DURHAM, N.C. (WNCN) — The city of Durham is one step closer to having a mental health professional accompany a police officer on certain 911 calls. On Monday, the city council approved the grant for the program.

Ryan Smith, the city’s community safety department director, said now the Durham Police Department and his department can begin officially planning.

Under the program, three mental health professionals will be hired. Smith said two of them would go out on calls with crisis intervention team trained police officers. A third person would assess 911 calls as part of a crisis call diversion program included in the grant.

“We’re doing it to best meet the needs of residents in crisis in recognizing that the diversity of reasons for which people call 911 also warrants and necessitates that we have a diversity of types of responders and models that we’re trying to meet those needs with,” Smith said.

Smith said the co-response program is part of a larger effort to rethink who shows up when someone calls 911. It’s separate from Durham’s initiative to have unarmed responders go to non-violent calls.

“One part of it is so we can make sure — regardless of the risk involved in a situation — we’re able to send the right personnel,” he said.

The city received $492,239 in federal grant money, with a local match of $356,098. Smith said the local match would come from the city and from whoever the city contracts with to provide clinicians under the grant.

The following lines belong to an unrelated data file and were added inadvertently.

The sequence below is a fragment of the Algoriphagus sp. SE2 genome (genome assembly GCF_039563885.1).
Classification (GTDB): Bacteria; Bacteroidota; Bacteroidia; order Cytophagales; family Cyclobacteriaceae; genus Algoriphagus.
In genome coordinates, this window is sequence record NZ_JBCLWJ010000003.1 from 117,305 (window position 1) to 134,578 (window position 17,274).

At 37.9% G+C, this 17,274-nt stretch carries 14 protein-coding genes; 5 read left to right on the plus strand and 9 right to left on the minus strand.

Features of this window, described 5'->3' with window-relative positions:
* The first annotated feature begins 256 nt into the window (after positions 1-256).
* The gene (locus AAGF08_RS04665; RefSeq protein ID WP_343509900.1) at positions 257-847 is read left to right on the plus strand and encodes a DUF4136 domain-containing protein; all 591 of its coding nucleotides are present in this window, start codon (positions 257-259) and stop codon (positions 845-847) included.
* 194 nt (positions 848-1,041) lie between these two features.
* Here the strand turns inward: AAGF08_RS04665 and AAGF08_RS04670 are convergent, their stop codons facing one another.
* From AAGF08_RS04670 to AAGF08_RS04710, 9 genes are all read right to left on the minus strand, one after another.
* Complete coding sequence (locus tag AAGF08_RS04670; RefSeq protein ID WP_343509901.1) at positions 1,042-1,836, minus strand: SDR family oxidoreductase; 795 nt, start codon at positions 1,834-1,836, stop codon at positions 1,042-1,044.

According to the Community Safety Department, 14 percent of all calls are eligible for co-response, or 1,431 calls per month. Smith said an example would be a suicide threat call where the person has a weapon.

“That is a situation that would be really appropriate for co-response because a weapon is present and in a person’s hand there’s a level, a level of risk there, for which we would not feel comfortable sending unarmed responders,” he said. “This is also a situation where a crisis call diversion could be helpful.”

CBS 17 reached out to the Durham Police Department to discuss the program and is waiting to hear back. Durham Police Chief Patrice Andrews sent a letter to the city, which says in part:

“The purpose of the Connect and Protect Program to support law enforcement-behavioral health cross-system collaboration to improve public safety responses and outcomes for individuals with mental illness (MI) and co-occurring mental illness and substance abuse (CMISA) issues.”

Smith said the crisis call diversion program is expected to begin in the summer, and the co-response teams will likely roll out in the fall.